Extended Viewer

Meggin Thwing Eastman

Meggin Thwing Eastman
Research Editorial Director

About the Contributor

Meggin Thwing Eastman, as Research Editorial Director for MSCI ESG Research, is responsible for global editorial strategy and oversight for ESG research content. She has authored numerous research insights and guidance for asset owner and asset managers seeking to incorporate ESG considerations into their investment process. Human capital management and corporate gender diversity are areas of particular focus. Recent publications include Silicon Valley’s Women (on Boards) Problem, Institutional Investing for the SDGs (co-authored with the OECD) The Right Stuff: Talent Management and Innovation, Women on Boards and the Human Capital Connection, Bitter Pills: The US Opioid Crisis and Potential Impact on Healthcare Companies, Investor Responses to Gun Violence in the US, The State of Investing for SDG Impact Through Public Equities, and Has Gender Pay Parity Arrived in the Executive Suite? Meggin has worked in the ESG field since joining the former KLD Research & Analytics in 1998. Meggin holds a Bachelor of Arts from Williams College and an MA from the University of California, Berkeley.

HTML Displayer Portlet

Blog posts by Meggin Thwing Eastman

Extended-lister

Nothing was found.
  1. BLOG

    2020 ESG trends to watch 

    Jan 13, 2020 Meggin Thwing Eastman , Ric Marshall , Linda-Eling Lee

    Learn More

    ESG themes are long-term, but some can emerge with sudden force. We are watching five trends we believe will unfold in 2020 to catapult ESG investing into the new decade.

  2. BLOG

    Is the US tech sector ignoring minority talent? 

    Oct 1, 2019 Meggin Thwing Eastman

    Learn More

    Looking in one’s backyard for human capital.

  3. BLOG

    Looking inside ESG indexes 

    Aug 30, 2019 Meggin Thwing Eastman , Guido Giese

    Learn More

    Many investors want to stick to their values or beliefs, as well as meet certain financial objectives. How can ESG indexes  help them address these goals?

  4. BLOG

    What innovative companies and women on boards have in common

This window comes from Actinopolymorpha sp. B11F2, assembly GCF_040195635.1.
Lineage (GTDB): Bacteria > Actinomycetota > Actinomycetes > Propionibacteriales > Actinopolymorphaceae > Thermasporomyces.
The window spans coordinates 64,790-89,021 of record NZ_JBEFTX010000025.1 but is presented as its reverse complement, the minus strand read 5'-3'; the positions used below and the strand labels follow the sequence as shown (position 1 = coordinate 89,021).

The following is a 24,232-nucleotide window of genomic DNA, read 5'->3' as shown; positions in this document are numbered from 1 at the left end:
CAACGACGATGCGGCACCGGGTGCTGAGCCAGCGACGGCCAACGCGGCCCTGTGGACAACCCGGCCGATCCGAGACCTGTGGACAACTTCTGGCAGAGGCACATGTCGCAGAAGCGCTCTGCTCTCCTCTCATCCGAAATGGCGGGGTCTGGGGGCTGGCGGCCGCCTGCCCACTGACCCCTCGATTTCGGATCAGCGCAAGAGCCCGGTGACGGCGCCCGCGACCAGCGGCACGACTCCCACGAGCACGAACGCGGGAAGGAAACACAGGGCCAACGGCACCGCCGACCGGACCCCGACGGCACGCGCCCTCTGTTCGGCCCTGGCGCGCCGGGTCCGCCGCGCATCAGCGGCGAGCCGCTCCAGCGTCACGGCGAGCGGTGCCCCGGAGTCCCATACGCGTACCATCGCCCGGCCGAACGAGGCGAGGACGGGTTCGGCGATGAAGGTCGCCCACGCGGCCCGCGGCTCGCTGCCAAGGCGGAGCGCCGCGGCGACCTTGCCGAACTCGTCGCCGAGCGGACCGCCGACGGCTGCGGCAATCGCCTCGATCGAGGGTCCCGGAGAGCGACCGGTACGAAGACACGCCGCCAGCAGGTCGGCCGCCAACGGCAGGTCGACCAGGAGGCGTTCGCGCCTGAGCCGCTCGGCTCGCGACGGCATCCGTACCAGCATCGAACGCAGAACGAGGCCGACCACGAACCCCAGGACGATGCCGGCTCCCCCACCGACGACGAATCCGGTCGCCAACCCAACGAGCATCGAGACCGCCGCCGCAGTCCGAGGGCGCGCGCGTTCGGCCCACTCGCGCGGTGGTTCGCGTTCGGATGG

Mar 8, 2019 Meggin Thwing Eastman

    Learn More

    We examined constituents of the MSCI ACWI Index that had been recognized as innovators on one or more annual lists produced by Forbes, Fast Company, MIT Sloan and the Boston Consulting Group between 2015 and 2018.

  5. BLOG

    Silicon Valley’s women (on boards) problem 

    Jan 9, 2019 Meggin Thwing Eastman

    Learn More

    California companies with no women on their boards are going to have to quickly up their diversity game.

  6. BLOG

    Aligning portfolios with UN Sustainable Development Goals 

    Dec 13, 2018 Meggin Thwing Eastman

    Learn More

    Is my money helping solve the world’s problems or making them worse? An increasing number of the beneficiaries of public funds, globally, are asking such searching questions about where and how their retirement funds are invested. Understanding how investments have an impact on societal issues can be much more complex and difficult to identify for institutional investors.

  7. BLOG

    “G” is just one part of the ESG story 

    Jun 26, 2018 Panos Seretis , Meggin Thwing Eastman

    Learn More

    When it comes to ESG (environmental, social and governance) investing, conventional wisdom holds that G is the only part that really matters, as a window into overall management quality and providing insights and value for investors. Our analysis suggests this has not been true; that the E and S aspects of ESG did help sort the truly outstanding firms from a group that already shares an array of robust financial traits.

  8. BLOG

    Women on boards: One piece of a bigger puzzle 

    Mar 6, 2018 Meggin Thwing Eastman

    Learn More

    Previously, we have asked whether the number of women on boards has a relationship to corporate financial performance. Research suggests that it has. But is that the whole story?

  9. BLOG

    Empowering women in the workplace 

    Jul 5, 2017 Meggin Thwing Eastman

    Learn More

    As part of its “Abenomics” economic revitalization plan, the Japanese government has set out goals to increase women’s participation and promotion in the business world, including increasing the percentage of women in leadership roles to 30% by 2020, a major jump from 11.3% in 2014.

  10. BLOG

    職場における女性活躍推進 

    Jul 5, 2017 Meggin Thwing Eastman

    Learn More

    「アベノミクス」と言われる経済振興策の一環として、企業及び政府における女性参画を強化するために、日本政府は2020年までにリーダーシップの地位における女性比率を30%にするというゴールを設定した。

Regulation